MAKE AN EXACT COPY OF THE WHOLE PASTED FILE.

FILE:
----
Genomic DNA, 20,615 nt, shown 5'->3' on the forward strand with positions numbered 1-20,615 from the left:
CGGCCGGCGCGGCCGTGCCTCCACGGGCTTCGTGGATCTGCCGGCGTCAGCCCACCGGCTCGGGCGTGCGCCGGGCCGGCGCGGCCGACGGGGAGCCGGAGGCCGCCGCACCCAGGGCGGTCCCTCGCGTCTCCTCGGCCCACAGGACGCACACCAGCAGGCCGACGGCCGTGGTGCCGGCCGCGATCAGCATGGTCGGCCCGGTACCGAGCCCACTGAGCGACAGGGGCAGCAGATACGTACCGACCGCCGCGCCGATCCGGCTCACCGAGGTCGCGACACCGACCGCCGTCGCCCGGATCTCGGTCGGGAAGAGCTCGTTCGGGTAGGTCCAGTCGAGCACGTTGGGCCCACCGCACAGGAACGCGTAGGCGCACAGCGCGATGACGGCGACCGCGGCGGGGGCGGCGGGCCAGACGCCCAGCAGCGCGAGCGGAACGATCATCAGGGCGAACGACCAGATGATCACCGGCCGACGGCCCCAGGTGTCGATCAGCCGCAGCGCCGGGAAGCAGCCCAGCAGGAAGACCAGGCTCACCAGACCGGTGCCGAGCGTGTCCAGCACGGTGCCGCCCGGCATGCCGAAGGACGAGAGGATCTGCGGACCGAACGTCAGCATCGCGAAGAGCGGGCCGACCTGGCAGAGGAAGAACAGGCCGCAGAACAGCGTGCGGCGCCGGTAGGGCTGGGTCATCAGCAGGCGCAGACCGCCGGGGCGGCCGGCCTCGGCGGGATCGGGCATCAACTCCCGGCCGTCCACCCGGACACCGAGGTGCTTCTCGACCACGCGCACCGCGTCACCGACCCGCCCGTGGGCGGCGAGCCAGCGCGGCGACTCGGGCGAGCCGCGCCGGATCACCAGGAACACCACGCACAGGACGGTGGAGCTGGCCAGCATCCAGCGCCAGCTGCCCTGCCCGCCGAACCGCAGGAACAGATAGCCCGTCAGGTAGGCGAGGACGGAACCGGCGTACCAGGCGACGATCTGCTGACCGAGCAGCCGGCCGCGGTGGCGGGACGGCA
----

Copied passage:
Genomic DNA, 20,615 nt, shown 5'->3' on the forward strand with positions numbered 1-20,615 from the left:
CGGCCGGCGCGGCCGTGCCTCCACGGGCTTCGTGGATCTGCCGGCGTCAGCCCACCGGCTCGGGCGTGCGCCGGGCCGGCGCGGCCGACGGGGAGCCGGAGGCCGCCGCACCCAGGGCGGTCCCTCGCGTCTCCTCGGCCCACAGGACGCACACCAGCAGGCCGACGGCCGTGGTGCCGGCCGCGATCAGCATGGTCGGCCCGGTACCGAGCCCACTGAGCGACAGGGGCAGCAGATACGTACCGACCGCCGCGCCGATCCGGCTCACCGAGGTCGCGACACCGACCGCCGTCGCCCGGATCTCGGTCGGGAAGAGCTCGTTCGGGTAGGTCCAGTCGAGCACGTTGGGCCCACCGCACAGGAACGCGTAGGCGCACAGCGCGATGACGGCGACCGCGGCGGGGGCGGCGGGCCAGACGCCCAGCAGCGCGAGCGGAACGATCATCAGGGCGAACGACCAGATGATCACCGGCCGACGGCCCCAGGTGTCGATCAGCCGCAGCGCCGGGAAGCAGCCCAGCAGGAAGACCAGGCTCACCAGACCGGTGCCGAGCGTGTCCAGCACGGTGCCGCCCGGCATGCCGAAGGACGAGAGGATCTGCGGACCGAACGTCAGCATCGCGAAGAGCGGGCCGACCTGGCAGAGGAAGAACAGGCCGCAGAACAGCGTGCGGCGCCGGTAGGGCTGGGTCATCAGCAGGCGCAGACCGCCGGGGCGGCCGGCCTCGGCGGGATCGGGCATCAACTCCCGGCCGTCCACCCGGACACCGAGGTGCTTCTCGACCACGCGCACCGCGTCACCGACCCGCCCGTGGGCGGCGAGCCAGCGCGGCGACTCGGGCGAGCCGCGCCGGATCACCAGGAACACCACGCACAGGACGGTGGAGCTGGCCAGCATCCAGCGCCAGCTGCCCTGCCCGCCGAACCGCAGGAACAGATAGCCCGTCAGGTAGGCGAGGACGGAACCGGCGTACCAGGCGACGATCTGCTGACCGAGCAGCCGGCCGCGGTGGCGGGACGGCA